Rep. Pat Henegan received a special honor from the Pee Dee Indian Tribe on Monday.
Pee Dee Indian Tribe Chairman Wayne Evans said Henegan has ongoing efforts toward helping them to secure federal recognition for the tribe.
Members of the tribe commissioned a Native American artist to create a special piece for her.
Tribe councilman and artist Brian Tanner presented Henegan with a handmade ceremonial pipe, which took almost a year to make.
Henegan also received a small pouch of tobacco to go in it.
“I know you won’t smoke it. The pipe is fully functional.”
He uses all-natural materials when making his pipes. The stem of the pipe came from a limb of a tree in his yard.
Henegan was surprised when she received the pipe and was very appreciative.
“It’s such an honor to know that you (Tanner) made it for me,” she said.
Chief Pete Parr said it has been an honor to work with her.
“You have stood by the Pee Dee Indian Tribe,” he said.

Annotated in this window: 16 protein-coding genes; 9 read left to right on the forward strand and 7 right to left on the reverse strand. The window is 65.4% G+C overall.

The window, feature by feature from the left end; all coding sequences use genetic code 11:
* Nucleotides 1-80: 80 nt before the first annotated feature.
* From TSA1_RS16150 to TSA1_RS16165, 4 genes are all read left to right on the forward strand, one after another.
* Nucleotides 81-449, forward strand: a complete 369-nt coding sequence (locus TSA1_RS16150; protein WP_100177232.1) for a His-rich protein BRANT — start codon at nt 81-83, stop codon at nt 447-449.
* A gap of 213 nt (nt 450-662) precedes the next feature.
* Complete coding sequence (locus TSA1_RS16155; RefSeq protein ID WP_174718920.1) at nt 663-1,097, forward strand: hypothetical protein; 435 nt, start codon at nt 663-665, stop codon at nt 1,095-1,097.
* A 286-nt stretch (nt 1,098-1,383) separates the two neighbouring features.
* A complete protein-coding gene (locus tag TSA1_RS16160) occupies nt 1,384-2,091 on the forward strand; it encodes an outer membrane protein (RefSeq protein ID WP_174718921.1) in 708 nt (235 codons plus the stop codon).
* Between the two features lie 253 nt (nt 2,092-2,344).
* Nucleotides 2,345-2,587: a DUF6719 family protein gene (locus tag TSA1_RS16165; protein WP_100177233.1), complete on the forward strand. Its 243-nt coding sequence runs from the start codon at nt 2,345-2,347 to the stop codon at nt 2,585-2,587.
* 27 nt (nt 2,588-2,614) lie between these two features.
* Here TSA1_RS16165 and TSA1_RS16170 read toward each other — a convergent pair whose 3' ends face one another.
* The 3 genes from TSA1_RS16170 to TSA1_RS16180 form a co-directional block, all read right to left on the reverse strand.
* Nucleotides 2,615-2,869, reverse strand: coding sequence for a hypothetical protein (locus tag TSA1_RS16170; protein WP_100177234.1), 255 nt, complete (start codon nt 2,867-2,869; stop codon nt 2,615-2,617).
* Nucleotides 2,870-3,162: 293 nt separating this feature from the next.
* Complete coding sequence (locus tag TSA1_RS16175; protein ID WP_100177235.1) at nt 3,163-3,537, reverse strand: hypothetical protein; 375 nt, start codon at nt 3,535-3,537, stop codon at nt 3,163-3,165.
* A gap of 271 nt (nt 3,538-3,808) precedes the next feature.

Evans gave her a letter of appreciation from the tribe, which talked about the efforts and how having federal recognition would make them eligible for funding opportunities and services from the Bureau of Indian Affairs.
“I will treasure this forever,” Henegan said.
She thanked the tribe members for everything they had done in the Pee Dee.
“I know you care. I know how much you want to make sure that you can get the tribe together and do more great things in the community,” Henegan said. “It is important that people keep their heritage and people recognize their heritage.”
Tribe members are working to obtain a building in McColl to do more outreach in the community.